SARAH VINE: The vote for 16-year-olds?

And they’re off! And I don’t just mean the almost biblical exodus of Tory MPs (including my ex-husband, Michael Gove, in a move that surprised even me). I mean the party leaders and their election teams, spouting promises they almost certainly can’t, or won’t, keep and policies that range from the ridiculous to the reckless.

Rachel Reeves insisting that Labour’s tax-and-spend binges are a thing of the past? Oh, come on! Unless Sir Keir is on weekly injections of fiscal Ozempic (and there’s absolutely no evidence), there’s fat chance of a Labour administration sticking to that pledge, especially given its plans to unleash a veritable orgy of public-sector spending.

And what about a cap on private-sector rents? It’s an idea that, having recently become a renter myself for a variety of calamitous personal reasons, I would selfishly welcome. But this policy has proved disastrous in Scotland where landlords simply sold up and the rental stock shrank, thereby – you guessed it – making the market even tougher.

Then there’s Labour’s genius idea to lift the VAT exemption on public-school fees, a policy that has already spooked so many parents that they’re already pulling their children out of the independent sector.

Even before the policy has been implemented, it’s cost around £22 million to create new state school places. Not to mention the damage to those children’s quality of education and mental health.

VAT on school fees seems level-headed compared with Labour's policy of votes for 16-year-olds. Talk about exploiting the gullibility and naivety of children for personal gain, writes Sarah Vine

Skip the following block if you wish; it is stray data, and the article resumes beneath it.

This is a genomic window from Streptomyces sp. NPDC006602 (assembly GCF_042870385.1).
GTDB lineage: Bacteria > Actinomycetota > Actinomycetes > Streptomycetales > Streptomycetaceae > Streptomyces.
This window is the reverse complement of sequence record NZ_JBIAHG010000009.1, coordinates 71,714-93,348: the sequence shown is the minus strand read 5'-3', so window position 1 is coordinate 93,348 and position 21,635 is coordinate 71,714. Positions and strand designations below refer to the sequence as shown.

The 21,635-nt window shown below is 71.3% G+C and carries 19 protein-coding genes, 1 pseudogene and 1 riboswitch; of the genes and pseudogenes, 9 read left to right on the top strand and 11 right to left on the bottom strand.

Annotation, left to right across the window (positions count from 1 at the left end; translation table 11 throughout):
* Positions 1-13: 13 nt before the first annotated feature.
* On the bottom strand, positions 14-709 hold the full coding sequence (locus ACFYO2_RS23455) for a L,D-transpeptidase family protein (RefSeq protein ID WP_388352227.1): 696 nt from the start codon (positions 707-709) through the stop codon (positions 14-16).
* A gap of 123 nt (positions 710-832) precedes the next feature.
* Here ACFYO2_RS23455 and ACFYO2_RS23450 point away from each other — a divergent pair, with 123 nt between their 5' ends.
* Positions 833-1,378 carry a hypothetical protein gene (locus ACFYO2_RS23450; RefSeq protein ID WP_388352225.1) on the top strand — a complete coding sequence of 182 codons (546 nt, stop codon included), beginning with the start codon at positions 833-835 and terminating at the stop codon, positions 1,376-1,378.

VAT on school fees seems level-headed compared with Labour’s policy of votes for 16-year-olds. Talk about exploiting the gullibility and naivety of children for personal gain, writes Sarah Vine

In their desire to foment class warfare, Sir Keir and his team of Trots seem to have conveniently forgotten that not all private schools are breeding grounds for toffs, and not all children are there because their parents are snobs.

Just ask Diane Abbott. Oh, and Starmer himself, who attended a fee-paying school. But then, as ever with Labour, it’s one rule for them and another for the rest of us. (Never forget: all animals are equal, but some are more equal than others.)

But VAT on school fees seems level-headed compared with Labour’s policy of votes for 16-year-olds. Talk about exploiting the gullibility and naivety of children for personal gain. Talk about infantilising democracy.

No doubt Labour will frame this idea as a bold move to ’empower’ the next generation. But the real reason is that it would be a slam-dunk for them.

Young people are more likely to vote Labour than Conservative. That’s just the way it is.

As the mother of two children, one in his late teens, the other in her early 20s, I’m familiar with the mentality and behaviour of teenagers. I’ve spent much time around them these past few years. And the one thing I can categorically say is that, although they are fascinating and lovable in a million ways, I would not trust them with my dry-cleaning ticket, let alone a ballot paper.

I don’t say this as criticism: it’s not their fault they’re so feckless. It’s simply their biology: humans do not fully develop their frontal lobe until their mid-20s.

This is the part of the brain responsible for abstract thought, judgment and social behaviour. Without a fully functioning frontal lobe, our capacity to assess risk, exercise restraint and fully comprehend the consequences of certain actions is severely impaired (for example, deterioration of this part of the brain often leads to antisocial or offensive behaviour in patients with Alzheimer’s).